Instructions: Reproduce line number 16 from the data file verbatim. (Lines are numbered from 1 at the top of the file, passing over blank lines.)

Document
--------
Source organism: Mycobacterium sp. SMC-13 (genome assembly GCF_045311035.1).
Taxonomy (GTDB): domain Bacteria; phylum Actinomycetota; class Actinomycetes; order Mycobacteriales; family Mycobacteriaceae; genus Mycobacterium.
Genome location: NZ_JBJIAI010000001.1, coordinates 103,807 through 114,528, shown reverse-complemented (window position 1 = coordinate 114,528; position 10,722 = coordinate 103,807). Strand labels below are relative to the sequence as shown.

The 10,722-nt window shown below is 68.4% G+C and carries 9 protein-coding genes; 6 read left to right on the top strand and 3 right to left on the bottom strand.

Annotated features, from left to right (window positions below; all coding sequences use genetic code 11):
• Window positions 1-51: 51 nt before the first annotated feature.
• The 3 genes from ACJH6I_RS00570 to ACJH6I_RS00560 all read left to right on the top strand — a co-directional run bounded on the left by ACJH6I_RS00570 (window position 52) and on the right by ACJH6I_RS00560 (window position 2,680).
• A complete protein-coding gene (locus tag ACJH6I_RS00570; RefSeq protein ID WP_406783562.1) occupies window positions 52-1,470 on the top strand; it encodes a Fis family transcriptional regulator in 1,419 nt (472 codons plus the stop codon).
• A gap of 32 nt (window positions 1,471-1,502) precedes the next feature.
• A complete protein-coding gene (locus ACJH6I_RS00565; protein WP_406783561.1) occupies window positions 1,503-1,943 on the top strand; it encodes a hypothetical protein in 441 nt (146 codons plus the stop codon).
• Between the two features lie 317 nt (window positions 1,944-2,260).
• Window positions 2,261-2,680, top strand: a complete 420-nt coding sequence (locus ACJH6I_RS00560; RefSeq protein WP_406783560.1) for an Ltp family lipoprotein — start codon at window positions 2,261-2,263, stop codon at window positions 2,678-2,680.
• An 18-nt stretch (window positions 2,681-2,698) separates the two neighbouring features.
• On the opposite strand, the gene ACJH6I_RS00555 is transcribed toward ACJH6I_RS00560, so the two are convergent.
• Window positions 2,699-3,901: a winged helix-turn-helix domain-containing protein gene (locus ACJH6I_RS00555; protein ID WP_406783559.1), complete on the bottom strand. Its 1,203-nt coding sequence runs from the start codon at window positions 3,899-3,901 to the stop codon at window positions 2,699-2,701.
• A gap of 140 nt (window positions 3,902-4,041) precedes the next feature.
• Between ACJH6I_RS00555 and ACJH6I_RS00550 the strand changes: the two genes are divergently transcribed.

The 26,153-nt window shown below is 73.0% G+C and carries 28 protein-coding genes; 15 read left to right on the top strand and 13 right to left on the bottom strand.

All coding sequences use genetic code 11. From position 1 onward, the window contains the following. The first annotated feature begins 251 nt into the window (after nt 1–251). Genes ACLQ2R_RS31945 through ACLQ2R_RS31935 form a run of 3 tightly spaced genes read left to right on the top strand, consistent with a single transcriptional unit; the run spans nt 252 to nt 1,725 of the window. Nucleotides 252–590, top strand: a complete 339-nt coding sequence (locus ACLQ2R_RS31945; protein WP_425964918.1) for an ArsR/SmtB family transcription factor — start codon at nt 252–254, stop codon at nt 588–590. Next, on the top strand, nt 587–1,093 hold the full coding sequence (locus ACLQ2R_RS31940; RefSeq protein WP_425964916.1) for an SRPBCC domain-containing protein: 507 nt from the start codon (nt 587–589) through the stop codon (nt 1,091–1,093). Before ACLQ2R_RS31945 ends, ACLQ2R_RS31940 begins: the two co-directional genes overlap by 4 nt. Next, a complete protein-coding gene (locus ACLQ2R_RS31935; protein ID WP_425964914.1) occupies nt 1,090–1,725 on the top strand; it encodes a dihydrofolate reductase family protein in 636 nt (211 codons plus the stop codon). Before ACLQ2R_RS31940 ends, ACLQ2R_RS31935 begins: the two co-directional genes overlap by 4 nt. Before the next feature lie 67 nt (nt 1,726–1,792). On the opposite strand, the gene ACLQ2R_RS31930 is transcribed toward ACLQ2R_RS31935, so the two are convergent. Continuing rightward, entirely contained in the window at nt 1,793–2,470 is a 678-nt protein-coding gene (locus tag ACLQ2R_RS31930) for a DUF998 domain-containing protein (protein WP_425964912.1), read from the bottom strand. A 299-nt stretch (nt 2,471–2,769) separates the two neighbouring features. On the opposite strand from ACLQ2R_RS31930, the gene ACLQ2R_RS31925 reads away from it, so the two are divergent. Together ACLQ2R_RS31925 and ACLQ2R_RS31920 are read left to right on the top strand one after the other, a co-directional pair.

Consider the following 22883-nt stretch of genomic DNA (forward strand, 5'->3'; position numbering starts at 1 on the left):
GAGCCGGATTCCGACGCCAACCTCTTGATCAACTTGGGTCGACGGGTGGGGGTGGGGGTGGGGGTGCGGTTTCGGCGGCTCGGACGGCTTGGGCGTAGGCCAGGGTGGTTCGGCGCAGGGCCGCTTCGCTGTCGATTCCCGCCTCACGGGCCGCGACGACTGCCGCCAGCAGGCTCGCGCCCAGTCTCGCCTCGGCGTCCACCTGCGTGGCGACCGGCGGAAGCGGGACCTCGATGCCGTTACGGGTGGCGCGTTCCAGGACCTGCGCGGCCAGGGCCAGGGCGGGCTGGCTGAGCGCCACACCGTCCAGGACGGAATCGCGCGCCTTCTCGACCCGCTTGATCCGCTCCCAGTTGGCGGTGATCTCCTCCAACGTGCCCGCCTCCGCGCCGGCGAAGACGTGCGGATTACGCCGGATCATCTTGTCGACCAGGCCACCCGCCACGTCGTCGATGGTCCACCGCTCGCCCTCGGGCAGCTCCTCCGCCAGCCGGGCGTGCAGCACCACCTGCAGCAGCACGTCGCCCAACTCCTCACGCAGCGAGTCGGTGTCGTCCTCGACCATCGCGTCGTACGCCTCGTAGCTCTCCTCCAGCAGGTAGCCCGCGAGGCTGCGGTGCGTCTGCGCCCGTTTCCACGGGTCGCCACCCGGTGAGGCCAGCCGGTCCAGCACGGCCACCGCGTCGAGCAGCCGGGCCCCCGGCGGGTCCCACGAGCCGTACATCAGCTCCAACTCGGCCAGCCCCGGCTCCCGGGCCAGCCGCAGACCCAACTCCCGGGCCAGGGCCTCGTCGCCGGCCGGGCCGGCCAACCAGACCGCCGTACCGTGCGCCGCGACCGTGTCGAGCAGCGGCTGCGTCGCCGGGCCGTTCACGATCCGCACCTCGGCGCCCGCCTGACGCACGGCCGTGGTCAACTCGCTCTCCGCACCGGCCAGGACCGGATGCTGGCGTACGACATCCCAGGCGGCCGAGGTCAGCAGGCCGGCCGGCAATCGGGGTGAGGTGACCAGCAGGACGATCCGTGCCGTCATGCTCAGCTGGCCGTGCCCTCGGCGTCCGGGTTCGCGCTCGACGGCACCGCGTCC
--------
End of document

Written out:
• A gap of 140 nt (window positions 3,902-4,041) precedes the next feature.